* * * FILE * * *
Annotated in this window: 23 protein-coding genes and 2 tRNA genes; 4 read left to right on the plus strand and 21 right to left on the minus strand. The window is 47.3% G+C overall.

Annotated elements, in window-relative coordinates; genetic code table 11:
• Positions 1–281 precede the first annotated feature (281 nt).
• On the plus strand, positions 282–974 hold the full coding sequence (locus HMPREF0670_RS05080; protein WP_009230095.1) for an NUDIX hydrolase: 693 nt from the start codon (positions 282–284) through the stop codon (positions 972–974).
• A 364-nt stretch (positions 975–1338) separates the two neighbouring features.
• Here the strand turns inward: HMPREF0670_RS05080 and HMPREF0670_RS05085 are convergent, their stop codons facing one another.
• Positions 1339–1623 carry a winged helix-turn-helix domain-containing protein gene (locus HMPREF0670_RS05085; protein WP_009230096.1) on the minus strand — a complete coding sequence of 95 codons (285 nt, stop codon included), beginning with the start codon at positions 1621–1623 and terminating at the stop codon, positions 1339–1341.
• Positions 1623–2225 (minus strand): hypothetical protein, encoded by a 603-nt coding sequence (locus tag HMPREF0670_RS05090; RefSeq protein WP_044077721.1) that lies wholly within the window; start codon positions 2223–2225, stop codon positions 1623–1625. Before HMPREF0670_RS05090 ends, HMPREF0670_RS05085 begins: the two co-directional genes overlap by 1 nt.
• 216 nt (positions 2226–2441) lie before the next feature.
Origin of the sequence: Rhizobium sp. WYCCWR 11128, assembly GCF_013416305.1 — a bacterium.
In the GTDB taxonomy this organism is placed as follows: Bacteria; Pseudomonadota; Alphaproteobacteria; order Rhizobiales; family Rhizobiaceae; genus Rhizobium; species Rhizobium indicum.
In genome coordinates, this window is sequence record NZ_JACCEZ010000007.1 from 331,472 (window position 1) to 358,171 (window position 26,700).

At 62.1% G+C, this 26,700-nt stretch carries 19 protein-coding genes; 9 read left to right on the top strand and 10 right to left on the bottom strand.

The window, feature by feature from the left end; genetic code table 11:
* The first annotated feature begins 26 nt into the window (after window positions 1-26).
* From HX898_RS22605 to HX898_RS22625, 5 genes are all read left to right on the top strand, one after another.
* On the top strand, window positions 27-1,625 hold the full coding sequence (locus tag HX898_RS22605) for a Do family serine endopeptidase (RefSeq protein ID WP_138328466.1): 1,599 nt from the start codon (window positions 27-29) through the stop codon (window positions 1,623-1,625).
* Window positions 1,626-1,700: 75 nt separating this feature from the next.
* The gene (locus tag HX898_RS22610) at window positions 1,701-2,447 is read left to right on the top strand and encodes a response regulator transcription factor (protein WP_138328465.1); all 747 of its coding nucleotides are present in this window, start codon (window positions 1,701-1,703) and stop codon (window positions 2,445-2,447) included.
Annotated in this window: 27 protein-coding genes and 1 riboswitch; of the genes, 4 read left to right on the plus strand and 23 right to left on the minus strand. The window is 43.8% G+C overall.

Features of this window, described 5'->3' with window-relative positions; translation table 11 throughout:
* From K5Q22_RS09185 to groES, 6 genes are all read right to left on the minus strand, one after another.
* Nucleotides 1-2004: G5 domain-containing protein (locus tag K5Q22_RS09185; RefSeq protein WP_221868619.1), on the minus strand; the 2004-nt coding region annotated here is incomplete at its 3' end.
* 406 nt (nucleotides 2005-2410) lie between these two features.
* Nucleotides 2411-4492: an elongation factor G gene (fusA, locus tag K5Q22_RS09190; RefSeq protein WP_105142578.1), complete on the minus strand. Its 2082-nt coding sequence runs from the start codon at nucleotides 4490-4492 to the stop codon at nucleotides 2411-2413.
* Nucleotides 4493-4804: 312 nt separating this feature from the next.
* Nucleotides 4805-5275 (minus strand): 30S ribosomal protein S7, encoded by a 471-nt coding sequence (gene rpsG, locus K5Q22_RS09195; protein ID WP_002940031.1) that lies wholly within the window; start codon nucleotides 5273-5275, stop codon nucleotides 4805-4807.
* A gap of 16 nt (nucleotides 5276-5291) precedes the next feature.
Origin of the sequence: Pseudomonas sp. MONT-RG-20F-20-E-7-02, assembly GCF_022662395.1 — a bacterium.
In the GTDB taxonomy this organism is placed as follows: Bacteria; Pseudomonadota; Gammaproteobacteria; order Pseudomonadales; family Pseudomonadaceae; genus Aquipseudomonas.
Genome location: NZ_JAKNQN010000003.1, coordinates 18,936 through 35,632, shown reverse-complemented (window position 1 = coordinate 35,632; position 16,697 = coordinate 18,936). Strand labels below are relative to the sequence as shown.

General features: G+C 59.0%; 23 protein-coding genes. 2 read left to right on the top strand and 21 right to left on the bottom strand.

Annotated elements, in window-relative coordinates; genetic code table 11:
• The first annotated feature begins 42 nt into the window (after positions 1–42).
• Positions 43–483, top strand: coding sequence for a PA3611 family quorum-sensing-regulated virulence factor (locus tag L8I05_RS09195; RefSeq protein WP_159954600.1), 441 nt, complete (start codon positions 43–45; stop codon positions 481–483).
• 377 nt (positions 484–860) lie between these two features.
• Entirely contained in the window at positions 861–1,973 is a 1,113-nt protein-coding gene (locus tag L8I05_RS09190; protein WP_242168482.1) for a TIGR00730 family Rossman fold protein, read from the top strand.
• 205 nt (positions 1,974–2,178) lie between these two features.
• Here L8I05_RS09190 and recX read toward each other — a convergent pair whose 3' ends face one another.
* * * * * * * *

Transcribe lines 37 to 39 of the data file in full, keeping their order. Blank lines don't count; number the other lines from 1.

• Entirely contained in the window at positions 861–1,973 is a 1,113-nt protein-coding gene (locus tag L8I05_RS09190; protein WP_242168482.1) for a TIGR00730 family Rossman fold protein, read from the top strand.
• 205 nt (positions 1,974–2,178) lie between these two features.
• Here L8I05_RS09190 and recX read toward each other — a convergent pair whose 3' ends face one another.